An Easter in Siberia (1958)
All day Friday, I heard a tremendous number of Easter confessions, as I had very night that week after work. On Friday evening, after Good Friday services, I set out to begin my tour of the city. Every place I went, there were people waiting — even in the middle of the night or the long cold hours of early morning. I got back to my bolok [shanty] Saturday morning in time for services at 6 A.M. It was jammed with people, many of whom had been there overnight in order to get a place before the altar for this long Easter Vigil service. Many of them, too, stayed in the chapel after the Saturday services until it was time for the Easter midnight Mass, with nothing to eat all day, so they would be close to the altar. After the services, I started making the rounds again, doubling back to my bolok every few hours to bless the baskets of food which filled my little room from wall to wall, a new batch every time. By 11:30 P.M. Saturday, I was back home but I could hardly get near the bolok. Even the corridors and the vestibule were jammed; crowds of people were swarming around outside in the midnight cold. There was barely room to move anywhere, but by twelve o’clock I was vested — I couldn’t lift my arms because of the crowd, so someone had to pull the vestments over my head — and ready for Mass. The altar was covered with flowers and candles; we even had a choir. As I began the solemn intonation of the Easter Mass, the chapel seemed to explode with sound. An Easter Mass is a joyous one to begin with, but the enthusiasm of the people that night I shall never forget. Tired as I was after more than forty-eight hours without sleep, hurrying from place to place, I felt suddenly elated and swept along. I forgot about everything but the Mass and the joy of Easter.
The crowds were so great it was impossible to distribute Communion, because no one could move. Communion had to be distributed after Mass. The services ended at 3 A.M., but at nine o’clock the next morining I was still distributing Communon to a constant stream of people. I would hear the crowds outside, going home through the Easter dawn, shouting the traditional Easter greeting: “Khristos voskres!” (Christ is risen!), and the joyous answer, “Voistinu voskres!” (Indeed, he is risen!). After it was finally all over, I came back to my room alone and sat down at the little table in my bolok, completely exhausted. Yet I was deeply satisfied; I knew a joy that day I have rarely known. I felt that at last, in God’s own good providence, I was beginning to live my dream of serving his flock in Russia. “And all this,” was the thought that kept flashing through my mind, “all this took place in Russia, in Norilsk!’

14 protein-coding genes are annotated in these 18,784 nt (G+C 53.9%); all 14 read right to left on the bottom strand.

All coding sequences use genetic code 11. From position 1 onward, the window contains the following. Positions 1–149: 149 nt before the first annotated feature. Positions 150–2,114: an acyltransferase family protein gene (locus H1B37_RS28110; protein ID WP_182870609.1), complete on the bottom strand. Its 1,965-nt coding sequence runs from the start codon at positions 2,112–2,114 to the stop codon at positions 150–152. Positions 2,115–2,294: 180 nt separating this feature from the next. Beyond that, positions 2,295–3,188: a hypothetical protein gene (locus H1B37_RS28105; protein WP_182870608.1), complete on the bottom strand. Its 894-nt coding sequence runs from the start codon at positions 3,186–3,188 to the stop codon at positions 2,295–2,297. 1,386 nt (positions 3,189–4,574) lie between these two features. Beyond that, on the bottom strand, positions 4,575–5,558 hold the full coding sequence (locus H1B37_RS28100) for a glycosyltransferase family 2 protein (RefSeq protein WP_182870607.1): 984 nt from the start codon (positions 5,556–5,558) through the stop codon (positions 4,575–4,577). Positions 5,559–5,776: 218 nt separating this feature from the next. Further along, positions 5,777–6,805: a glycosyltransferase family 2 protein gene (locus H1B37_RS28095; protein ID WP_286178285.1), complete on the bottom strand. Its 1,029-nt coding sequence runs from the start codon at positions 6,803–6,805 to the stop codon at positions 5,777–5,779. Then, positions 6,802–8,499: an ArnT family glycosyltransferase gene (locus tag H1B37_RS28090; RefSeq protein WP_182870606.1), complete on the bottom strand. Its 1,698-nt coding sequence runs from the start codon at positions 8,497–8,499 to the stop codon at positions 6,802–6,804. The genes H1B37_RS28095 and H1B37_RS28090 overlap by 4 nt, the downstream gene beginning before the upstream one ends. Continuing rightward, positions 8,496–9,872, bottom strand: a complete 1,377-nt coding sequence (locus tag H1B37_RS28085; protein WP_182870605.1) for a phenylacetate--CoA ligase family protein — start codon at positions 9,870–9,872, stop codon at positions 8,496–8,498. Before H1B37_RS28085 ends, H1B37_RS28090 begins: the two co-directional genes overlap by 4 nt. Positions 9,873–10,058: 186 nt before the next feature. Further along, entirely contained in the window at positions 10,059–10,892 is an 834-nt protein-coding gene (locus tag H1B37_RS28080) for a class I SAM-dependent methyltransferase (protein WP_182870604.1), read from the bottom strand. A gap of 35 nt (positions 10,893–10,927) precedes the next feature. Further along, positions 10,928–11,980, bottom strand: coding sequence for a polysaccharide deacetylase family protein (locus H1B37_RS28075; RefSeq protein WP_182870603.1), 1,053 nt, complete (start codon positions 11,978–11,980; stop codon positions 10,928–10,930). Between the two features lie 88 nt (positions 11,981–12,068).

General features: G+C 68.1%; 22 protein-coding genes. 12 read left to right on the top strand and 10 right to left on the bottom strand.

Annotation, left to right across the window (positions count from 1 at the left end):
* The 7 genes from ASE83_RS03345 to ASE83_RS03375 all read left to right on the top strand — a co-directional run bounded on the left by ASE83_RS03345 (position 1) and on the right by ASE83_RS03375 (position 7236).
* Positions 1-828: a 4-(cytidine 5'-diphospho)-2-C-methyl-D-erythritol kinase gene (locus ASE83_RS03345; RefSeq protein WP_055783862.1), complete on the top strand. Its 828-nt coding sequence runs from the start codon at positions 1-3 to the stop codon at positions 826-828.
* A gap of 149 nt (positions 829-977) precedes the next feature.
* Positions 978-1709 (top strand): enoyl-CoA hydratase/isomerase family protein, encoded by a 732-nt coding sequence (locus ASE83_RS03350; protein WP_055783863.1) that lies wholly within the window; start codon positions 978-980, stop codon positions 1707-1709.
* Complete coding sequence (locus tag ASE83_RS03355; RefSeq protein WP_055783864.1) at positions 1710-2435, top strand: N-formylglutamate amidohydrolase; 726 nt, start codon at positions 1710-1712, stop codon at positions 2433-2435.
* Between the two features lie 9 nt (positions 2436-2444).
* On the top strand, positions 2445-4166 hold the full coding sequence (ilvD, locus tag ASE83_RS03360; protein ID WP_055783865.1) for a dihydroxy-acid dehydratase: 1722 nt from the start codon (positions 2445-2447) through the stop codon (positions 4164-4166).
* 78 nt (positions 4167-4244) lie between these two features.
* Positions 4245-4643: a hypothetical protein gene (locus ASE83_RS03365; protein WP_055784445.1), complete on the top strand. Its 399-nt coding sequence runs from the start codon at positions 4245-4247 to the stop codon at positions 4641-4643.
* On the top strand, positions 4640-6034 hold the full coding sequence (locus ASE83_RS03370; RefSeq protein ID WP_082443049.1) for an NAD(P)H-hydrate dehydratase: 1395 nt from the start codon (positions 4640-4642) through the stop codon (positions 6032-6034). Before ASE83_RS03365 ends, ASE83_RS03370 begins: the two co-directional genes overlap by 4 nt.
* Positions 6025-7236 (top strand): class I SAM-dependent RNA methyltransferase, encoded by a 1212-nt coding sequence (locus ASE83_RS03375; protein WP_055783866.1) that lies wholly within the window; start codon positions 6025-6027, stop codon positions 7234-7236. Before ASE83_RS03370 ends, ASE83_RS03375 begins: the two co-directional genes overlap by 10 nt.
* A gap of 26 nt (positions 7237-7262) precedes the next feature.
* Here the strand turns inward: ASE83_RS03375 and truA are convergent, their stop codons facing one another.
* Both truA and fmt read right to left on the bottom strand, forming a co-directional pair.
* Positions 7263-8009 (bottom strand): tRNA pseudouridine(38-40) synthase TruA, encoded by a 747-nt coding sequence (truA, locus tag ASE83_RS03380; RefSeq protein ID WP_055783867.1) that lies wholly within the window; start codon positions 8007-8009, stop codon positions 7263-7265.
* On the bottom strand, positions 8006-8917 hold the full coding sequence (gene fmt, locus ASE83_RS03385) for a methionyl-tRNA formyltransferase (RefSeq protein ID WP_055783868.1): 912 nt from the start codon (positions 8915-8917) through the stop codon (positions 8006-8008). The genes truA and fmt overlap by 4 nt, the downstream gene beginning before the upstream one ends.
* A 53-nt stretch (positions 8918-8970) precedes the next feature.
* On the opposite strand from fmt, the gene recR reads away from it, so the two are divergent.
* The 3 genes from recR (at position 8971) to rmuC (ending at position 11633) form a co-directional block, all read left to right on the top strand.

— Walter J. Ciszek, He Leadeth Me, San Francisco, Ignatius Press, pp. 171–172.
Several days later, the KGB told Father Ciszek to leave Norilsk forever. The description of this Easter in Siberia comes in a chapter called “Humility”.
Sin, righteousness, judgment
By the power of the Holy Spirit we are made strong by the knowledge that the world sinned by denying the Son, that the righteous witness in the world by faithful suffering, and that the Son will return to judge the world.
And when he is come, he will reprove the world of sin, and of righteousness, and of judgment:
— John 16:8
Of sin, because they believe not on me;
— John 16:9
And Jesus said, For judgment I am come into this world, that they which see not might see; and that they which see might be made blind. And some of the Pharisees which were with him heard these words, and said unto him, Are we blind also? Jesus said unto them, If ye were blind, ye should have no sin: but now ye say, We see; therefore your sin remaineth.
— John 9:39–41
Of righteousness, because I go to my Father, and ye see me no more;
— John 16:10
A little while, and ye shall not see me: and again, a little while, and ye shall see me, because I go to the Father. Then said some of his disciples among themselves, What is this that he saith unto us, A little while, and ye shall not see me: and again, a little while, and ye shall see me: and, Because I go to the Father? They said therefore, What is this that he saith, A little while? we cannot tell what he saith. Now Jesus knew that they were desirous to ask him, and said unto them, Do ye enquire among yourselves of that I said, A little while, and ye shall not see me: and again, a little while, and ye shall see me? Verily, verily, I say unto you, That ye shall weep and lament, but the world shall rejoice: and ye shall be sorrowful, but your sorrow shall be turned into joy. A woman when she is in travail hath sorrow, because her hour is come: but as soon as she is delivered of the child, she remembereth no more the anguish, for joy that a man is born into the world. And ye now therefore have sorrow: but I will see you again, and your heart shall rejoice, and your joy no man taketh from you.
— Johne 16:16–22
Of judgment, because the prince of this world is judged.
— John 16:11
Now is the judgment of this world: now shall the prince of this world be cast out.
— John 12:31